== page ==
As always, if any of you would like to chat about this or have any comments, please reach out. I look forward to hearing from you!

John A. Kilpatrick, Ph.D., MAI —

Written by johnkilpatrick

March 28, 2022 at 8:45 am

Posted in Uncategorized

Long time gone…

leave a comment »

It’s been an extraordinarily busy winter! Yes, I’ve neglected this blog, my newsletter, and a host of other basic research. Why, you ask? Busy with that day-to-day “work” thing.

Whew, now that my mea culpa is out of the way, I wanted to comment on an article today by Derek Thomas in The Atlantic titled “Russia’s Economic Blackout Will Change the World.” It’s a great piece, and I encourage you to read it. However, it suggests some issues in the real estate sphere worth considering.

First, Thompson suggests that the world petroleum disruption results in the “green energy revolution goes into warp speed.” This will be particularly true in Europe, which is very much re-assessing their dependency on Russian oil. Europe has already been a lot more tolerant of nuclear than the US, despite the Chernobyl disaster, and its relatively stable energy demand (compared to Asia’s rapid demand growth) may give it the impetus to take a leading role in this transformation.

That leads a bit to his next point — Russia is about to become an economic dependency of China. China can certainly use Russia’s oil, and Russia can use just about everything China provides. Russia will rather quickly become a very large North Korea, and China will extract a steep price in terms of oil and natural gas from their new step-child. Unlike Korea, however, which shares certain cultural ties with China, this will be a tough relationship tied only by economic necessity. Further, Russia won’t be able to switch from Euro-centric oil deliveries to Chinese oil deliveries instantly. Putting in a pipeline infrastructure, particularly in the tough Asian terrain, will take years. Right now, all of Russia’s pipelines run in the opposite direction.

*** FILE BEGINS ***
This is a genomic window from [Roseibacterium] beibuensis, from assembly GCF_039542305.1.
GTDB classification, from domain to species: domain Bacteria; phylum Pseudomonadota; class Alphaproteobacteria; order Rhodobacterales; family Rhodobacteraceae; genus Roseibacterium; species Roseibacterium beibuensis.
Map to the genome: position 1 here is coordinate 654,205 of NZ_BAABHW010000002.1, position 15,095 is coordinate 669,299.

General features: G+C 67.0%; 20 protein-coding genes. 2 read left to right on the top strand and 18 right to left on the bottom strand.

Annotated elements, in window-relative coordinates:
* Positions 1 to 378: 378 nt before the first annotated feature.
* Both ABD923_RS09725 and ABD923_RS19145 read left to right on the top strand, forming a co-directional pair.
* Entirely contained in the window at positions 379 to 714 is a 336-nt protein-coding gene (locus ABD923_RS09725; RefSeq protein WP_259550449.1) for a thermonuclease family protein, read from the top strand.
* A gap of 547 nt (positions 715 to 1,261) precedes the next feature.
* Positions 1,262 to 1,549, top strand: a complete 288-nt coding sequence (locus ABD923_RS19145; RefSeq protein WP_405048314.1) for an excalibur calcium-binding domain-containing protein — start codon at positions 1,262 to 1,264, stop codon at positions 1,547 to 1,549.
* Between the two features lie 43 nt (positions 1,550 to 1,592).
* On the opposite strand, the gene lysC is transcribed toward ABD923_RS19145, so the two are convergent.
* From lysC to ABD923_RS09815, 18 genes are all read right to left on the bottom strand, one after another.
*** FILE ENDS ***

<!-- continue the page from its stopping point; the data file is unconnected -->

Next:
Map courtesy:, as of 2017

Thompson also notes that this war will significantly disrupt agriculture. Russia and Ukraine together produce about 30% of the world’s wheat and 20% of the corn. Russia and Belarus are also major fertilizer exporters. Thompson suggests that this isn’t entirely a bad thing in the long run for poor farmers in the world. About half of households in Sub-Saharan Africa are family farmers, living a subsistence existence. If this drives up crop commodity prices, a lot of the third could be lifted from poverty, albeit at the expense of consumers developed nations. However, this scenario suggests a long-term systemic disruption, and it is hard to imagine this war, or Ukraine’s disruption as a breadbasket, stretching out for the long-haul.

Anyway, I’ll try to be more attentive to my blog duties. See you again soon!

John A. Kilpatrick, Ph.D. —

Written by johnkilpatrick

March 10, 2022 at 8:11 am

Posted in Uncategorized

%d bloggers like this: